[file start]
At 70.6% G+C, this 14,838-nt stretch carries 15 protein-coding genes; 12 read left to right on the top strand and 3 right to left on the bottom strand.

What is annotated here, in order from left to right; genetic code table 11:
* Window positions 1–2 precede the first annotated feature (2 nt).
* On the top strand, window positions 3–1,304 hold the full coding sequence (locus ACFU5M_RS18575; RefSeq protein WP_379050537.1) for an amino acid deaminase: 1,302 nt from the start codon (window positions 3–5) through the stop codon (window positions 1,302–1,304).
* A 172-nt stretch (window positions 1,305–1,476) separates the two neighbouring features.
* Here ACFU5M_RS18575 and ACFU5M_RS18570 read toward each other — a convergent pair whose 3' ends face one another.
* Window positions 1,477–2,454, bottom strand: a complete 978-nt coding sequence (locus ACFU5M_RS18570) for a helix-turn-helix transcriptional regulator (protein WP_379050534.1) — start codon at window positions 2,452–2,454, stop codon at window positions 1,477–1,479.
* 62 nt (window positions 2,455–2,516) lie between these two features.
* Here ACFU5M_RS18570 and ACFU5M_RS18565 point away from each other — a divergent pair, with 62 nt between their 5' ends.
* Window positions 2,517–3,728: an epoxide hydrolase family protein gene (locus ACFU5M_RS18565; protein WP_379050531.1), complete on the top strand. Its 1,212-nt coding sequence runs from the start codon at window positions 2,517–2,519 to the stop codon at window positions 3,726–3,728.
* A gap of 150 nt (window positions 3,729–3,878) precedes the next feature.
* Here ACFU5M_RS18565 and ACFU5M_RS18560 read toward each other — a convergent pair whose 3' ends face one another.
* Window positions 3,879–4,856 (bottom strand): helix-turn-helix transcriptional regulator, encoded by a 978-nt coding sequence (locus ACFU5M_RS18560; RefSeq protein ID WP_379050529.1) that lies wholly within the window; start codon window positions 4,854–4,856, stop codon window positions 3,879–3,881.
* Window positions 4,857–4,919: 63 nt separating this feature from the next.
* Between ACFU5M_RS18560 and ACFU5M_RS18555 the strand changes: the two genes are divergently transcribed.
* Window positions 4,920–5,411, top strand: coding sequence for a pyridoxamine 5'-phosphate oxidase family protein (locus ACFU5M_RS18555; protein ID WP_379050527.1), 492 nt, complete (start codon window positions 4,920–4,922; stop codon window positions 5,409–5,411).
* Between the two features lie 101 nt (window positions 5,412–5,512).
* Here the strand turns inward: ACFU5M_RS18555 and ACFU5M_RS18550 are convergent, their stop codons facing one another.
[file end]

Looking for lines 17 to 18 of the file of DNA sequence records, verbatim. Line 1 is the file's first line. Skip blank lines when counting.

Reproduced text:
* Between the two features lie 101 nt (window positions 5,412–5,512).
* Here the strand turns inward: ACFU5M_RS18555 and ACFU5M_RS18550 are convergent, their stop codons facing one another.